Tae Kwon Do is a version of unarmed combat designed for the purpose of self-defense. However, it is more than just that. It is the scientific use of the body in the method of self-defense — a body that has gained the ultimate use of its facilities through intensive physical and mental training.
Founded by General Choi Hong Hi in 1955, Tae Kwon Do has proven incredibly popular since. Translated literally "Tae" stands for jumping or flying, to kick or smash with the foot. "Kwon" denotes the fist-chiefly to punch or destroy with the hand or fist. "Do" means an art or way of life. To learn more about our martial arts training, contact us today.
Tae Kwon Do Class Routine
Students line up by rank, right to left, with new students in the back. After the class goes through a short opening ceremony, basic fundamental exercises begin. The second half of class is usually patterns, one-steps, takedowns, and or sparring. We try to pair new students up with a black belt or someone their rank and size. Classes are one hour long (with TinyTots classes being 45 minutes).
The Meanings of Belt Colors
White — Signifies innocence, like that of a beginning student who has no previous knowledge of Tae Kwon Do.
Yellow — Signifies the Earth from which a plant sprouts and takes root as the Tae Kwon Do foundation is being laid.
Green — Signifies the plant's growth as the Tae Kwon Do skill begins to develop.
Blue — Signifies the Heaven, toward which the plant matures into a towering tree as training in Tae Kwon Do progresses.
Red — Signifies danger, cautioning the student to exercise control and warning the opponent to stay away.
Black — Opposite of white, therefore, signifying the maturity and proficiency in Tae Kwon Do. It also indicates the wearer's imperviousness to darkness and fear.
I shall observe the tenets of Taekwon-Do.
I shall never misuse Taekwon-Do.
I shall build a more peaceful world.
I shall respect the instructor and seniors.
I shall be a champion of freedom and justice.
The Korean Flag symbolizes much of the thought and philosophy of the Orient. The symbol, and sometimes the flag itself, is called T'ae Kuk.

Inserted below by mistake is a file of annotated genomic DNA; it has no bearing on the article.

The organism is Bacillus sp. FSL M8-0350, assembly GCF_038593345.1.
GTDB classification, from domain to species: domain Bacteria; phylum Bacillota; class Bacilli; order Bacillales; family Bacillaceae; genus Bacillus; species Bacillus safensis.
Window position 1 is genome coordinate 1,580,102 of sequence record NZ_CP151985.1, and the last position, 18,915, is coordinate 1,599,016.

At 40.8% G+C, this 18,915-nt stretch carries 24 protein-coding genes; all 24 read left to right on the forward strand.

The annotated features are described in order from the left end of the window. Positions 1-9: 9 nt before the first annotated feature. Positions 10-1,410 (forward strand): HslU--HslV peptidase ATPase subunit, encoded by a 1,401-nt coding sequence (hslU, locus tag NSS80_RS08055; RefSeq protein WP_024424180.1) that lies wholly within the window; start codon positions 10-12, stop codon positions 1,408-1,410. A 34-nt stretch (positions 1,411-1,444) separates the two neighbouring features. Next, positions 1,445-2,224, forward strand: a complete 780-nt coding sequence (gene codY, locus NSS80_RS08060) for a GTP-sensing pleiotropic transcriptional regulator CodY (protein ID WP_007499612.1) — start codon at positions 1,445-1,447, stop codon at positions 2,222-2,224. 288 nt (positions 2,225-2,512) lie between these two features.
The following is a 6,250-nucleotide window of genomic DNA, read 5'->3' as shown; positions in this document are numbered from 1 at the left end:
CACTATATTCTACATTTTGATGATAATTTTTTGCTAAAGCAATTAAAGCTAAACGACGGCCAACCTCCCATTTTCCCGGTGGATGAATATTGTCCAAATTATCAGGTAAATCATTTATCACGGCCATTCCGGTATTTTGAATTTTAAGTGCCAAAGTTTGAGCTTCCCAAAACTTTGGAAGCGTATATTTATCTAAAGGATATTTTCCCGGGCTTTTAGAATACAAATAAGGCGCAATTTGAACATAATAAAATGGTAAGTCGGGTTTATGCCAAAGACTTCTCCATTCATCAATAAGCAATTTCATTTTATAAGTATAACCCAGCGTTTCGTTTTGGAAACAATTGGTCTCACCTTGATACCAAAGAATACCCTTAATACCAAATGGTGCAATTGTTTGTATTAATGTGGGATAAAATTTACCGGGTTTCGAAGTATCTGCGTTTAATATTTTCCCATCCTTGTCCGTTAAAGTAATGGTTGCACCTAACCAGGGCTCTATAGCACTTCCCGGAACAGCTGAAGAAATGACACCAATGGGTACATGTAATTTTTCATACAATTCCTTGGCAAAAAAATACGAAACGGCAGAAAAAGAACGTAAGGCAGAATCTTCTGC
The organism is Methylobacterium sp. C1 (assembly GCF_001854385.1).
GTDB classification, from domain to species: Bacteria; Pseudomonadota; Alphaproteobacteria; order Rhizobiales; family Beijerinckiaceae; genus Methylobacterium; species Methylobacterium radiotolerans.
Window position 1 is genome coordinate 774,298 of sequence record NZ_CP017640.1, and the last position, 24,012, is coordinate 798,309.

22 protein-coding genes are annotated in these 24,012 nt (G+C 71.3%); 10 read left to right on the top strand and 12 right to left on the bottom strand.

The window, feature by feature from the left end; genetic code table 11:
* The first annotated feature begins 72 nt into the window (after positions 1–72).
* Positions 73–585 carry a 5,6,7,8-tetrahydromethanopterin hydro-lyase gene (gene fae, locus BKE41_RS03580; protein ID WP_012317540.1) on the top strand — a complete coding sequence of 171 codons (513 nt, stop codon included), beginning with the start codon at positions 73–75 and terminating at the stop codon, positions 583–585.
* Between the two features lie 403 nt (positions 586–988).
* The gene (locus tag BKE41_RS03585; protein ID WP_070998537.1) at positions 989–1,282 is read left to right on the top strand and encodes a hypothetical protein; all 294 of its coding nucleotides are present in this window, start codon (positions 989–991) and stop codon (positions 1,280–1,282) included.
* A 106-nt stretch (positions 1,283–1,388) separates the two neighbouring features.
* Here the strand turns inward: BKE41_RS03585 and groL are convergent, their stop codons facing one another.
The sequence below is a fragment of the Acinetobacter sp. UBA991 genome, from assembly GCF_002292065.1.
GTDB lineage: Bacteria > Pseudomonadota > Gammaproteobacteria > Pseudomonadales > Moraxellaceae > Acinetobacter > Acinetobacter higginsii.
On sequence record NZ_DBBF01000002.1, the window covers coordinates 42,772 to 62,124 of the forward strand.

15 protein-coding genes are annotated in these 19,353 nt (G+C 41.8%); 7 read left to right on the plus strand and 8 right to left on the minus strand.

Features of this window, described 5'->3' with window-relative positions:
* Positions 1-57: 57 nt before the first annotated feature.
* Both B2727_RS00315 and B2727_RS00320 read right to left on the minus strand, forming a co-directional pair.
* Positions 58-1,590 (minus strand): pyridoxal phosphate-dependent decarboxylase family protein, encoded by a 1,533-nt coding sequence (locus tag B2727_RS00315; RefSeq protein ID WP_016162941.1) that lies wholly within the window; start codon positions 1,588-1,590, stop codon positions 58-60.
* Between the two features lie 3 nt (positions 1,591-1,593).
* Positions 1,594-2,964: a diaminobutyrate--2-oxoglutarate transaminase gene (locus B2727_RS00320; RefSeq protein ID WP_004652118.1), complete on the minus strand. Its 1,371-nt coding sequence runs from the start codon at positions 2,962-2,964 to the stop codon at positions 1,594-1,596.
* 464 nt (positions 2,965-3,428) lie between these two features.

Depicted on the flag is a circle divided equally and locked in perfect balance. The red section represents the Yang (plus) and the blue section the Um (minus), an ancient symbol of the universe which originated in China. These two opposites express the dualism of the cosmos: fire and water, day and night, dark and light, construction and destruction, masculine and feminine, active and passive, heat and cold, plus and minus, and so on. The central thought in the T'ae Kuk indicates that while there is a constant movement within the sphere of infinity, there are also balance and harmony.
Three bars at each corner also carry the ideas of opposition and balance. The three unbroken bars stand for heaven; the opposite three broken bars represent the earth; the two bars with a broken bar in-between symbolize fire; the opposite is the symbol of water.
Training Secrets of Tae Kwon Do
To study the theory of power thoroughly.
To understand the purpose and method of each movement clearly.
To bring the movement of eyes, hands, feet, and breath into a single coordinated action.
To choose the appropriate attacking tool for each vital spot.
To become familiar with the correct angle and distance for attack and defense.
Keep both the arms and legs bent slightly while the movement is in motion.
All movements must begin with a backward motion with very few exceptions. However, once the movement is in motion, it should not be stopped before reaching the target.
To create a sine wave during the movement by utilizing the knee spring properly.
To exhale briefly at the moment of each blow except a connecting motion.
The Student/Dojang Relationship
Never tire of learning.
Set a good example for lower ranking students.
Acknowledge your rank is a privilege and know you must earn it every day.
Represent your Tae Kwon Do School with pride.
Be loyal and respectful to your Instructor.
What to Bring
Sweatpants, Shorts, T-Shirt
Shoes Not Needed -- Training is Done Barefoot
Water (Or Use the Available Water Fountain During Break Time)
The school is open for training 1/2 an hour before official class time. Students may come early to change and stretch out in the back of the dojang.